SD-WAN (software defined WAN) is a topic that is much discussed in the last couple of years but one that is also the least understood. One of the reasons for this is that there are different implementations of SD-WAN leading to misunderstandings in how SD-WAN is used.
So what is SD-WAN?
It’s an overlay technology that provides amongst other features:
- wan link management and control
- bandwidth management
- application steering
- security policy enforcement
- link failover
The following abstract from TechTarget puts SD-WAN in perspective:
The technology centralizes network control by abstracting and automating the tasks traditionally programmed manually on each edge device. SD-WAN architecture creates a network overlay that enables IT to remotely configure, manage, monitor and secure most aspects of the WAN, including edge devices and traffic flows. By abstracting the transport layer from hardware to software, SD-WAN facilitates traffic prioritization, enabling IT to use lower-cost public and private links such as broadband and wireless alongside more expensive Multiprotocol Label Switching (MPLS) connections. The automation, centralization and flexibility afforded by SD-WAN result in a more agile WAN environment for midsize to large businesses.
In simple terms, SD-WAN allows one to make use of existing physical/virtual network links (public, private, VPN, MPLS, LTE, etc.) to create virtual links through which traffic can be steered according to your requirements. An example may be that you have 2 fibre links (with VPN tunnels) and 1 LTE link with the following configuration:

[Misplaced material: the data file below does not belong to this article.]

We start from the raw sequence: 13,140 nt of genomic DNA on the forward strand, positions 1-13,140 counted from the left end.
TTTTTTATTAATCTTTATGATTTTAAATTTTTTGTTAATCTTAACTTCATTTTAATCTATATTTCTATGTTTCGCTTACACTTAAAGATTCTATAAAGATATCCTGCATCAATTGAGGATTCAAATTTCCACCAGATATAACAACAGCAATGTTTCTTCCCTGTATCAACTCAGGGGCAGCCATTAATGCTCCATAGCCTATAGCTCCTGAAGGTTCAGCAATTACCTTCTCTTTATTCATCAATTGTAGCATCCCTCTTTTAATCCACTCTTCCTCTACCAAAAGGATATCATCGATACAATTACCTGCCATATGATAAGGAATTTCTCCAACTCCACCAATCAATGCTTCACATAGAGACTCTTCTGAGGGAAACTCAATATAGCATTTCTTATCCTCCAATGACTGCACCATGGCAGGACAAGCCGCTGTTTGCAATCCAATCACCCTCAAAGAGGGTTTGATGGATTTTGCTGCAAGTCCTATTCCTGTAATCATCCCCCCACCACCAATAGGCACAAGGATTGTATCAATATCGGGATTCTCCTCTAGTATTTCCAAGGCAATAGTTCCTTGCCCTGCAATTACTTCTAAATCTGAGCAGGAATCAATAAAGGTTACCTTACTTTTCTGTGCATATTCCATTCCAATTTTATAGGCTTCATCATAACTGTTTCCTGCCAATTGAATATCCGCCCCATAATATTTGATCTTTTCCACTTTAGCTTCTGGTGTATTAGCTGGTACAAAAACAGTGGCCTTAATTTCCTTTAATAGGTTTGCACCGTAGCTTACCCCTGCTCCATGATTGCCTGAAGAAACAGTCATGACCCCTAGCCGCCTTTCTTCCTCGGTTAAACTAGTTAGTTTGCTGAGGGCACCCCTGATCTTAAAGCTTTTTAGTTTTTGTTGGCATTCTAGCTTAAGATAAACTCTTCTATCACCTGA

- internet over fibre links 1 and 2 with fallback to LTE
- voip over fibre link 1 with fall back to LTE
- AWS and Azure cloud services over fibre link 2
- VPN traffic to HQ over fibre link1/vpn1 with fall back to fibre link2/vpn2
By utilising multiple links and link types, once can optimise routing of traffic over those links using SD-WAN.
There are many benefits to be had from using SD-WAN including:
- cost reductions due to use of low quality or cost links
- guarantee consistent and reliable performance
- replace expensive link types (eg. MPLS) but provide the same functions
- unified security
- centralised policy management
- local breakout for cloud applications
- link quality monitoring and management
Fortinet implements device-based SD-WAN with centralised management via FortiManager. Some of the features of the FortiGate-specific implementation include:
- no-cost built-in feature in all FortiGate firewalls
- integrated security – all existing FortiGate security features map directly onto SD-WAN
- application steering via FortiGate’s Application Control and/or Internet Services Database
- policy-based bandwidth control
- number of interface selection strategies
- link quality monitoring and SLA with packet loss, latency and jitter
- Site-to-Site ADVPN
- Cloud on-ramp via Public Cloud transit, direct or VPC connectivity
- centralised orchestration via FortiManager
All these features combine to allow optimal use of WAN links, providing seamless and secure network access for most use cases. By integrating the solution into your existing FortiGate device at no additional cost, Fortinet provides a compelling cost-effective solution to making the best use of multiple wan links.